Dowry issues before the English court

In the case of Shahnaz v Rizwan [1965] 1 QB 390 the wife, in a breach of contract matter claimed the payment of £1,400. This represented the amount she claimed representing her deferred mahr which was stated in her marriage contract and payable upon the marriage breaking down since her husband had divorced her by talaq. It was held that the wife was entitled to the payment as a recognised contractual obligation imposed upon the husband.

In the later case of Otobo v Otobo [2002] EWCA CIV949, it was held that when conducting the exercise required under section 25 of the Matrimonial Causes Act 1973 which involved a family with a secondary attachment to the jurisdiction of the English court and culture, an English judge should give due weight to the primary cultural factors. The judge should not ignore the difference between what a wife might anticipate from a decision in England as opposed to a decision in the alternative jurisdiction. This should be taken into account as one of the “the circumstances of the case”. This particular case involved a couple originating from Nigeria.

A and T (Ancillary relief: Cultural Factors) [2004] EWHC 471 (FAM), [2004]1FLR977.

The parties in this matter were Iranian nationals and the husband had been living in the United Kingdom for over 25 years. Both parties were Muslim and as part of the marriage contract, it was agreed that upon divorce the wife would receive gold coins which equated to £60,000 at the time of the hearing. The parties were married in Iran in July 1998 and the wife arrived in England in December 1998. Following only seven weeks of cohabitation, the wife returned to Iran in February 1999 and stated that her marriage was over.

The wife started court proceedings in Iran claiming her marriage portion (i.e. deferred mahr) in full and placed a charge on a property in Iran which the husband had inherited a share in. In July 1999 the Iranian court made an order that the husband must pay the marriage portion. However in relation to the divorce proceedings in Iran, the wife was unable to satisfy the necessary grounds to obtain a divorce by consent (a Khula divorce) since the husband refused to provide his consent. Following this, the wife issued proceedings in England which included an application for financial remedies in the full sum of the marriage portion which she stated she was entitled to.

The English court’s view was that the proper lump sum amounted to £35,000 providing the wife obtained a religious divorce and was wholly independent. The wife also had to drop all proceedings that were taking place in Iran and to remove the charge on the husband’s property. Upon this happening, the husband was to then grant the wife a religious divorce by talaq. If the husband failed to do so, the court was of the clear view that in Iran the wife would have been entitled to the full amount of her marriage portion.

Of significance, was the consideration of the wife’s needs by the English court. The judge stated that if the husband failed to grant the wife a religious divorce within three months of the date of the order, that it was only right that the wife would be entitled to the whole of her marriage portion i.e. £60,000. Furthermore, an additional £25,000 would become due and payable in the event the husband failed to provide the wife a religious divorce. This took into account an earlier case of Brett and Brett [1969] 1AER1007, in which it was decided by the court that the court did have jurisdiction to make an additional capital order in circumstances where a wife would be disadvantaged by the failure of a husband to grant a religious divorce.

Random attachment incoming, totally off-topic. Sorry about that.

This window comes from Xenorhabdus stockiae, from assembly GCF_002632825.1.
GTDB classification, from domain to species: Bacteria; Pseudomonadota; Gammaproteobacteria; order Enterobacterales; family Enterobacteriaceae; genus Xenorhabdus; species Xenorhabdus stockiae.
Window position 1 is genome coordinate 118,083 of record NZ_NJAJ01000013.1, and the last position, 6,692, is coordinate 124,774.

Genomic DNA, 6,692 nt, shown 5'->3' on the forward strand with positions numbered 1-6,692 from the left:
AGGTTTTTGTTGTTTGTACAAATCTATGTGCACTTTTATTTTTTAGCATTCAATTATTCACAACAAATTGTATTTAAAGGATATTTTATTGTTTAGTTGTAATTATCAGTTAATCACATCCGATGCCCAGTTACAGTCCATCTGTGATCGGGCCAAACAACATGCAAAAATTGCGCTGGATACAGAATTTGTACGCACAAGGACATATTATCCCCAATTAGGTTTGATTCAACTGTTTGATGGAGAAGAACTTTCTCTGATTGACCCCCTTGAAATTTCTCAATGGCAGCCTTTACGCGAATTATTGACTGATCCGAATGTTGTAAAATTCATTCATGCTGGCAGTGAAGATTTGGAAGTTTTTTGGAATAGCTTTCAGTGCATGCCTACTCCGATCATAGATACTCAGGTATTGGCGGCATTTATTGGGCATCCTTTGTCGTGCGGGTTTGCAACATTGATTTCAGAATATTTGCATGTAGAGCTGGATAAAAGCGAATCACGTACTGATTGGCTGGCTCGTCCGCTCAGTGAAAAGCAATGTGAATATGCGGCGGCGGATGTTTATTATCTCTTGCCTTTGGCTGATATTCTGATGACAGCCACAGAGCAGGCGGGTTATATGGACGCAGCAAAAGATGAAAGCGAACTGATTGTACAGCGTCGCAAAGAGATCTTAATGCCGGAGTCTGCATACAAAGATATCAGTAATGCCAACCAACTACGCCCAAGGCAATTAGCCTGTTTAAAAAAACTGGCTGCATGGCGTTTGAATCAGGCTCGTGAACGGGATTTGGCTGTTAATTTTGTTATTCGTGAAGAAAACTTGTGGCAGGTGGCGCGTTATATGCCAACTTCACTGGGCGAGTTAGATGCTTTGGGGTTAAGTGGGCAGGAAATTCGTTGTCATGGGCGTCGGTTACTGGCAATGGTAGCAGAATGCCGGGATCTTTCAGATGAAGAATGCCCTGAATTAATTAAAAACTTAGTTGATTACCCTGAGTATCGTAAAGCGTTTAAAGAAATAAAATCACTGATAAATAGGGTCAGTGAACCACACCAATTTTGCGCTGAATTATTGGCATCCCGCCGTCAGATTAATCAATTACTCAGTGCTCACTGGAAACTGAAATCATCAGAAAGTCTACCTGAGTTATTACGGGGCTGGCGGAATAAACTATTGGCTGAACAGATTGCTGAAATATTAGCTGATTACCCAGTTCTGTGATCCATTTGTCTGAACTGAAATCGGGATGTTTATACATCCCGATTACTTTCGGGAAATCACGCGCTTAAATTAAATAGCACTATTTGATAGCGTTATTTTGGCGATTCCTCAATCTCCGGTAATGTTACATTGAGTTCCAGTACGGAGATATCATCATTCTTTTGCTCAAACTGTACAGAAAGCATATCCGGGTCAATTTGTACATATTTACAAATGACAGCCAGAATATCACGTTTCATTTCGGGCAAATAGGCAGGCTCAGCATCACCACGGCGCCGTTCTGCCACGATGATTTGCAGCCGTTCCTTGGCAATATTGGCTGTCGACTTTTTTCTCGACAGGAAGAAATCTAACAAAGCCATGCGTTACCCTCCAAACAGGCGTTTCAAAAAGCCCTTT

Lastly, the case of Uddin and Choudhury [2009] EWCA CIV1205, concerned a breach of contract claim based on a marriage contract between the parties to a religious Muslim marriage. The dispute concerned the return of the mahr/dowry to the wife’s family and whether gifts that had been given to the wife by the husband’s family should be returned to his family. The judge found as a matter of Shariah law (having heard expert evidence, in this particular case) that gifts given by the husband’s family were absolute and non-returnable and furthermore, not to be deducted from the mahr/dowry. The mahr/dowry was still payable to the wife by the husband.

Going forwards

There must be a clear recording of the intention on the part of the donor of the gift.

This should not be too difficult to achieve. Marriages that take place with origins from the Asian sub-continent will often involve arrangements between both families. This usually includes discussions on the marriage gifts by both families. In the Muslim community this could be recorded in the actual marriage contract (the nikah). In the Sikh and Hindu communities, a specific recorded agreement during the arrangements for the marriage should be created in the absence of a prenuptial agreement.

For all communities, the issues that arise as highlighted above underlines the importance of a prenuptial agreement. For couples who choose not to have a civil registration and live as husband and wife in a ‘non-marriage’, a cohabitation agreement is highly advised. With cutbacks to legal aid to pursue claims and in the absence of specific legislation on dowry claims, communities must be educated upon what can be done before the parties marry or start living together to assist individuals, and in particular the financially weaker party, in the unfortunate event that their marriage breaks down.